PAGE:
ENGLISH POETRY 1579-1830: SPENSER AND THE TRADITION
Rev. Thomas Blacklock
Anonymous, in "Verses written by a very near sighted Gentleman" Scots Magazine 17 (January 1755) 44.
Rev. Thomas Blacklock:
1746: Thomas Blacklock
1749: William Lauder
1755: Rev. Joseph Spence
1758: G. G.
1760 ca.: James Beattie
1760 ca.: Richard Hewitt
1765: Alexander Dick
1768: Dr. Hugh Downman
1770 ca.: Dr. Hugh Downman
1787: Robert Burns
1791: Samuel Johnson
1793: William Taylor of Norwich
1794: Robert Alves
1795: Dr. Robert Anderson
1798: Alexander Campbell
1806: Anna Seward
1806: Joseph Dennie
1808: Sir Walter Scott
1822: Joseph Robertson
1831: John Wilson Croker
1860: George Gilfillan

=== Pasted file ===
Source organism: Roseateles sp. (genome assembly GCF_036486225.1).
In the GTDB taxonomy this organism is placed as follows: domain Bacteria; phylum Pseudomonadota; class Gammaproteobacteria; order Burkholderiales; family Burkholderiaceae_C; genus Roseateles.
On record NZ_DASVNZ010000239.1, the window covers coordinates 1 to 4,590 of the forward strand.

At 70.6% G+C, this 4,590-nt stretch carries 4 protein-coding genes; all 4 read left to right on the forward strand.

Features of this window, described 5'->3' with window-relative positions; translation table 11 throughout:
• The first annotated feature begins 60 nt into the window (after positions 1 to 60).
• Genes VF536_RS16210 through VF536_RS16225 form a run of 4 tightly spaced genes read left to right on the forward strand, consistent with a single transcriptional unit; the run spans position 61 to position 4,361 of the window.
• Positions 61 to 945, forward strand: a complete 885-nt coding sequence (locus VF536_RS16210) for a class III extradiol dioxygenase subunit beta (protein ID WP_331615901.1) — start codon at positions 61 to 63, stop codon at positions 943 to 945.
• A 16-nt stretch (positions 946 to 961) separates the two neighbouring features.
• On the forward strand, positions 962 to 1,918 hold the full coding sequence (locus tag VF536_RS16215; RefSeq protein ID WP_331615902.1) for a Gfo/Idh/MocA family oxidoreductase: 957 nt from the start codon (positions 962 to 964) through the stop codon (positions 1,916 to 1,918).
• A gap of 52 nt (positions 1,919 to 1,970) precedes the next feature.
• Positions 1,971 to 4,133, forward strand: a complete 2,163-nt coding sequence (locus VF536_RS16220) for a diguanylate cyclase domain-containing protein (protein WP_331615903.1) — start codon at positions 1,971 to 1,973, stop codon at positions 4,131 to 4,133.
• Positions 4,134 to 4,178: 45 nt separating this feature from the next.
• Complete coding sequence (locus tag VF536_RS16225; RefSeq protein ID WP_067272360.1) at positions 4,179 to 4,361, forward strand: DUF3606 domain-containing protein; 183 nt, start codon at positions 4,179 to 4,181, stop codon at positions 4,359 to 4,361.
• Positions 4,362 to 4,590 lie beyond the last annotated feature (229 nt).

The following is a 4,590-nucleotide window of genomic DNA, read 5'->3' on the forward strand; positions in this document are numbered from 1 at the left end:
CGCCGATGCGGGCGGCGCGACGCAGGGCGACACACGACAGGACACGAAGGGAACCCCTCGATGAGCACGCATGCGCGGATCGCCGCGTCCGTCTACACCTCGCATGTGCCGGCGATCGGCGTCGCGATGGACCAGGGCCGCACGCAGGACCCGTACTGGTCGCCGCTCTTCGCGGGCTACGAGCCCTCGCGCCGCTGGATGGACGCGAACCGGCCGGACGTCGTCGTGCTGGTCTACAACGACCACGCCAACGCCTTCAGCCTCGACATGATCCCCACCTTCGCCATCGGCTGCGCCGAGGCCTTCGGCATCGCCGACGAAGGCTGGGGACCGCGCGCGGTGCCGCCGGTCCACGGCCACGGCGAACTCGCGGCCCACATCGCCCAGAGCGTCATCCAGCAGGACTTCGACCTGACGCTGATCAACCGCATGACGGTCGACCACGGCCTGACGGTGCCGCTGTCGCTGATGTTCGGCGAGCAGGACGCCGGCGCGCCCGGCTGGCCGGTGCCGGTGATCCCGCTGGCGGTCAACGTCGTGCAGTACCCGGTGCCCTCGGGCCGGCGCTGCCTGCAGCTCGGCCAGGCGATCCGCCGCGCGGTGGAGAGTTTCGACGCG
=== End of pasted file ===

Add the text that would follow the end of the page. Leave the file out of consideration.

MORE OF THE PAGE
1882: Margaret Oliphant
Yet, yet, illustrious youth, no more repine
That HOMER'S, or that MILTON'S lot is thine;
Since from those tuneful bards the palm you bear,
And more our wonder claim, as more their fate you share.
If, where the body's light extinct we find,
Such inward rays illuminate the mind,
Who would not wish to be for ever blind?
Ev'n he whose pious muse attempts to raise
This humble verse to thy immortal praise,
Partakes thy loss: with close, contracted sight
All things he views, and scarce discerns aright
Those objects which, in mid-day lustre shine,
The sun's bright orb, or female face divine.
Yet, might an equal portion of thy fire
With notes like thine his swelling breast inspire,
His soul with heav'nly visions blest would glow,
And leave to seeing mortals all below.